Meantime, Connie falls for the brother (Duchovny) of one of her new drag-queen pals, who thinks she’s a man.
Vardalos had written “Connie and Carla” and sold the script before “Greek Wedding” caught fire. Once her first film took off, Vardalos had a wealth of movie opportunities where she had previously gotten the cold shoulder.
“I did find that doors that had slammed shut in my face were suddenly wide open with people saying, ‘Hey, kid, what do you want to do?”’ Vardalos said. “I got offered everything from ‘My Big Fat Iranian Wedding’ to ‘My Big Fat Greek Wedding 2.”’
She stuck with “Connie and Carla” for her next film because she came up in musical theater and simply wanted to sing in a movie.
As with “Greek Wedding,” Vardalos had a choice supporting part waiting for husband Ian Gomez. In “Greek Wedding,” Gomez played John Corbett’s best buddy; in “Connie and Carla,” he’s the owner of the drag club.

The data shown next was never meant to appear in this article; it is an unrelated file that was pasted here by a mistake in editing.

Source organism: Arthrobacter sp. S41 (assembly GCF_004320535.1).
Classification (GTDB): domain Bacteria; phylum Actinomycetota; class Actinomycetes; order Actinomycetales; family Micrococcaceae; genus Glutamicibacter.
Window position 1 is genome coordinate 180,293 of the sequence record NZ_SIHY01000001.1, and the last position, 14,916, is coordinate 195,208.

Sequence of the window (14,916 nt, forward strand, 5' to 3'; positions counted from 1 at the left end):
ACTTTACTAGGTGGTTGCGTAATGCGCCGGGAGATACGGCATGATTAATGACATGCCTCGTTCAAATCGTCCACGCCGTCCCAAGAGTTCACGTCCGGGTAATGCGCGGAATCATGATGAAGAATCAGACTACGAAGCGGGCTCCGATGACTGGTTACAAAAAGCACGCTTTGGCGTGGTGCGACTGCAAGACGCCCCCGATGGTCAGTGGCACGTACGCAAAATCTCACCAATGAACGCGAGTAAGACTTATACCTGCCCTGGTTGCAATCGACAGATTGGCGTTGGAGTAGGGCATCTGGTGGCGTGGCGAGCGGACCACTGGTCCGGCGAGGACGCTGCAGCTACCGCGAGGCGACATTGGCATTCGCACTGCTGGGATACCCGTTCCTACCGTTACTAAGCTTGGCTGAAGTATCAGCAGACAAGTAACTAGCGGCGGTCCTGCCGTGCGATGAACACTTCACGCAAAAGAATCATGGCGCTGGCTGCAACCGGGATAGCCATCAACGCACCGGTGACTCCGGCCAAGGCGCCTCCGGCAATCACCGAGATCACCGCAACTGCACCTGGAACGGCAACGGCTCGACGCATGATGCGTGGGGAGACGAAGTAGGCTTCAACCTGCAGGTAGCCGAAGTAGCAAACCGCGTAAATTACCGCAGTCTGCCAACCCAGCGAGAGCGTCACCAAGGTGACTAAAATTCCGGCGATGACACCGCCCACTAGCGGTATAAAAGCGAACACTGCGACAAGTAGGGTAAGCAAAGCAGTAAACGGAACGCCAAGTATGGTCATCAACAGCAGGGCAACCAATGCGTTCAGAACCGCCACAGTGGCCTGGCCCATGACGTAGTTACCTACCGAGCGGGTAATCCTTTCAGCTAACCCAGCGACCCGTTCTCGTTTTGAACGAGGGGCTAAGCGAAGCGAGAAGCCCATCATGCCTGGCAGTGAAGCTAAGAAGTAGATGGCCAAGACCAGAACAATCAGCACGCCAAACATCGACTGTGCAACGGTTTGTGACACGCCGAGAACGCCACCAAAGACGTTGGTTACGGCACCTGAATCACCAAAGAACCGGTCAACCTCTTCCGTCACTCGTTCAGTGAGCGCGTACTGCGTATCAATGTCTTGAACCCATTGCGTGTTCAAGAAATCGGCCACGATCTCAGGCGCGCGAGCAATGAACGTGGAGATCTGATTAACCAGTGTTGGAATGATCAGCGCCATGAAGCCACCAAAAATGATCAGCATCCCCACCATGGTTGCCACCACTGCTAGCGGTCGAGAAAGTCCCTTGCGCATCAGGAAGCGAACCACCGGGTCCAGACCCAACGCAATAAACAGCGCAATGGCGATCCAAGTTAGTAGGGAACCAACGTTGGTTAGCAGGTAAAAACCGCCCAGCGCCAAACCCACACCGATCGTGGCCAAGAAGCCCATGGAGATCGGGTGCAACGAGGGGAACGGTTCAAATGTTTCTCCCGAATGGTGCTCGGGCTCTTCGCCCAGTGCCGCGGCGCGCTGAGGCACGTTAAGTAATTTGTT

Vardalos hopes her warmhearted humor will make the drag-queen setting resonate with audiences the way Greek-American life did in her first flick. Though her TV follow-up “My Big Fat Greek Life” flopped, Vardalos does not fret over the prospect of ending up a one-hit wonder.
“One hit is good. One hit is more than I thought would ever happen to me,” Vardalos said.
Not your typical Hollywood starletVardalos was born in Winnipeg, Manitoba, to a Greek immigrant family not unlike what she created for “Greek Wedding.” She was named Antonia Eugenia, after her two grandmothers, and from an early age was called “Nia,” the last three letters in each name.
After studying acting in Toronto, Vardalos hooked up with Toronto’s Second City comedy troupe. She later moved to Chicago and joined the Second City company there.